Housecarl (short story)

Useless Book Club

Hastings

Saxon Story #1

Breya let the armful of empty tankards she had been carrying clatter down onto the scuffed oak work surface at the back of the mead hall. With thick, calloused hands she straightened out the creases on her bright woolen skirts.

The housecarl stood in the doorway, letting the brittle wooden boards slam closed behind him. His eyes roamed through the crowd of patrons. Grizzled men old and young bundled beneath hooded cloaks and thick tunics let the clamor of a few moments before lull into silence.

Their harsh, pockmarked faces stared up at the newcomer. They wore expressions which were sufficiently hostile to convey a sense that he was not welcome, without inviting open violence.

This was the crucial moment. If the bearded housecarl with the shield across his back and sword on his hip saw the emblem of a rival house or the face of a…

View original post 406 more words

Zero Seconds (short story)

Useless Book Club

Blackout

Lights Out #1

I had been waiting many years for that night. They were not short years either. Each one seemed to be dragging not past me, but over me. Time pinned me beneath the crushing weight of expectation.

I was waiting in my flat. You remember, I am sure, when we used to live in those buildings which reached up and seemed to touch the sky. Each person had their own little shell of brick and mortar to call home. I think you must remember soft mattresses and warm beds. I think you must still dream of them sometimes when you are lying in the dirt with your bones rattling against the cold.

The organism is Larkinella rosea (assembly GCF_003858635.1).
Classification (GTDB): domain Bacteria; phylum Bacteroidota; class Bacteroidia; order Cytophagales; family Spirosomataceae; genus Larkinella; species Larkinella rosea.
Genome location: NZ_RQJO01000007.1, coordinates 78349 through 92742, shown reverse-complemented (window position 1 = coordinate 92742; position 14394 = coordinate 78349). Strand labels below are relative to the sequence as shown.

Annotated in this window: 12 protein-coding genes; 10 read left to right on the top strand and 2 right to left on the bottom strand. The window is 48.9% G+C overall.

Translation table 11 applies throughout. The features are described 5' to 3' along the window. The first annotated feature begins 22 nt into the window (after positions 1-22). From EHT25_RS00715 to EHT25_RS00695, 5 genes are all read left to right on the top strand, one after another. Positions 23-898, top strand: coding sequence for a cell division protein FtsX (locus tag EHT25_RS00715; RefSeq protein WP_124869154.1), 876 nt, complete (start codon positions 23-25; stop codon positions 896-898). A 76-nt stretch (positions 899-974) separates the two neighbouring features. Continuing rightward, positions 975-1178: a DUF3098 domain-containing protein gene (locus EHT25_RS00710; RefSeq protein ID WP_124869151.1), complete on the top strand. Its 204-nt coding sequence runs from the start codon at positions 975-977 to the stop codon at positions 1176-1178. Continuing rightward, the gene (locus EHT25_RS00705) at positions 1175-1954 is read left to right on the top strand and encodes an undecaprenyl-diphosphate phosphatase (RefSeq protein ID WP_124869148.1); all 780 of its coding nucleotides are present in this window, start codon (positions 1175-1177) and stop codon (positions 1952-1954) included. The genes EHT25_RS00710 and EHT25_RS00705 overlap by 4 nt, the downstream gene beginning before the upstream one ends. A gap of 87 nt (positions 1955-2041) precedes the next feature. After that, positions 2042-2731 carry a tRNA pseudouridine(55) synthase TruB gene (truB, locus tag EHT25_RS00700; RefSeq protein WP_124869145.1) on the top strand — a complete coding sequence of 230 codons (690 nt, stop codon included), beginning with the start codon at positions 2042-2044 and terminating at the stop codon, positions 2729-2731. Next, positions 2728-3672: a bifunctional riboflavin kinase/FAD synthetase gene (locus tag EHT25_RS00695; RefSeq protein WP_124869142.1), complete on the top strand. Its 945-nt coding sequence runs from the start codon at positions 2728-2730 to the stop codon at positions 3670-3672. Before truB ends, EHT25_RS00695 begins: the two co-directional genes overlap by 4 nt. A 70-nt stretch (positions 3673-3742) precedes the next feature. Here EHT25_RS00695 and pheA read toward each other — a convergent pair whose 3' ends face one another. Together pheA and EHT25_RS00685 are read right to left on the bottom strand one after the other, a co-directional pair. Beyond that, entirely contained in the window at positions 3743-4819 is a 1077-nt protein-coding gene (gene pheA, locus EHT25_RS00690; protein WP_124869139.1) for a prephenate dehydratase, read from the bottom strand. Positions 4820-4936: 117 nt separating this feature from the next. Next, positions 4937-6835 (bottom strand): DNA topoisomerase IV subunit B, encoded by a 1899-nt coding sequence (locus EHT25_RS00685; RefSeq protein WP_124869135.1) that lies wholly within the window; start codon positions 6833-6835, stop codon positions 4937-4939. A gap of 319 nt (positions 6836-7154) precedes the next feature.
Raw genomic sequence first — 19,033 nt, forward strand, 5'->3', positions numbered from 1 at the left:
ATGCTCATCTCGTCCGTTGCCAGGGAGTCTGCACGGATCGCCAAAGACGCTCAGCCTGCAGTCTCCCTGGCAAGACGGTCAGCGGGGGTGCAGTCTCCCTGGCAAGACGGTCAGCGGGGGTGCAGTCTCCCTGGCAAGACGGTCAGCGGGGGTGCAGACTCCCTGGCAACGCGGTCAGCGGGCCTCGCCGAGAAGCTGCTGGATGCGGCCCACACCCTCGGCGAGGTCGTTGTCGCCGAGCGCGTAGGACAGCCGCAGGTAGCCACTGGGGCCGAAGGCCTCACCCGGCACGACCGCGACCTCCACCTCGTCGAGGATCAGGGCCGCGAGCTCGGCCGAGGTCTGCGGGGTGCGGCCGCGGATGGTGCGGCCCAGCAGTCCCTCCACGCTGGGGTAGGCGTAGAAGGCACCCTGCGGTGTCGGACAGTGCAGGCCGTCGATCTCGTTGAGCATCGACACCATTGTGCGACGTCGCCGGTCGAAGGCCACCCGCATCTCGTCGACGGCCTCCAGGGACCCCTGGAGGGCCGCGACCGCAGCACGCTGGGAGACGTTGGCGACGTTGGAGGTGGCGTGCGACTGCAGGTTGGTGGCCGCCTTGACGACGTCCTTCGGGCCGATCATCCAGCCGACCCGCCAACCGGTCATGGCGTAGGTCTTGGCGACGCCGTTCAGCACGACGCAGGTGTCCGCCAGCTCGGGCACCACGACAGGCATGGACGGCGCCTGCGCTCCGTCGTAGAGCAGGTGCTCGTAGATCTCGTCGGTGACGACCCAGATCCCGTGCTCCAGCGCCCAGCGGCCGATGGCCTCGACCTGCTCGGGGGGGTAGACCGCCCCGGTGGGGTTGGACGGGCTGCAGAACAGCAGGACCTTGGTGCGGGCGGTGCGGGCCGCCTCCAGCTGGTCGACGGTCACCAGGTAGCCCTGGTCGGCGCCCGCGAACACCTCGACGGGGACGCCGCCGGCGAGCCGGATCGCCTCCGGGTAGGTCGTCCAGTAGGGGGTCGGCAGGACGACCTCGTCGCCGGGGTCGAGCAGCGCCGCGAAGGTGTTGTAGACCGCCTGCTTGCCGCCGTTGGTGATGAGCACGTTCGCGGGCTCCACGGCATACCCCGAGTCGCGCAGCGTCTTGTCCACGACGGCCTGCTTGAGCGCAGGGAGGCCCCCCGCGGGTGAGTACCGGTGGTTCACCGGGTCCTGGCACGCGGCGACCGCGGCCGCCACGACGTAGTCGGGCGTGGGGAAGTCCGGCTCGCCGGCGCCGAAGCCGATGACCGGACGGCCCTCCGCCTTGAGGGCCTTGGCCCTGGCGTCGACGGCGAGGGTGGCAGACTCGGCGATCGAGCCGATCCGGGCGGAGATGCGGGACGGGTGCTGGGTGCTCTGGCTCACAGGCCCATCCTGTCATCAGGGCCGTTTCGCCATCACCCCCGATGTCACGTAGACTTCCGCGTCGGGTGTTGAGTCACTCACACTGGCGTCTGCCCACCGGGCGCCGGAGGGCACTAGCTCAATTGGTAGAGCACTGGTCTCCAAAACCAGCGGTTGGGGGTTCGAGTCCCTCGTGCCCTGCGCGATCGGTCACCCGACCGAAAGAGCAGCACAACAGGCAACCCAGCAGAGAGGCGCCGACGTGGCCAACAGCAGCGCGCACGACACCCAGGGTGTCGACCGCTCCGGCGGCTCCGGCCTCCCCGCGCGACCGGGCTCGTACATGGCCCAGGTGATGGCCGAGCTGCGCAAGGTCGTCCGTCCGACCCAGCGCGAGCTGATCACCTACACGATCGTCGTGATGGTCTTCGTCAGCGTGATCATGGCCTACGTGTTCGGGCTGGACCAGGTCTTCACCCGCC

I should not have been frightened that night because I was not alone. None of us were alone because we were all waiting together. Imagine every man, woman and child in the entire world catching their…

View original post 588 more words

Broken Journey (short story)

Useless Book Club

Pocket watch

Warlock #1

Owen kicked his feet up onto the seat opposite him. He knew it was against the rules but his trainers were clean, so it did not really matter. The businesswoman at the table across the aisle made a sound of disapproval in her throat.

He was on the new high-speed rail link out of London, heading towards his new boarding school, his new life.

Towards the end of the summer holiday, his parents had stopped arguing as much. At first, he thought it was a good sign. Clearly the fact that they shouted less meant that they were happier.

Owen was partly right. They were happier because they had finally found something to agree on. Their divorce would go through during his first term. That was a blessing for them and a curse for him. They had tried persuading Owen that it meant he would have twice as…

View original post 611 more words

Vesper

A Writer's Life for Me

No one went outside at night. No one but Vesper. Spectres roamed the streets after sunset, deadly to all who came into contact with them. Vesper liked the night and the ghosts had ruined it for him. Since they had risen from the river, there was nothing to do; no bars opened and people dared not open their doors past dusk.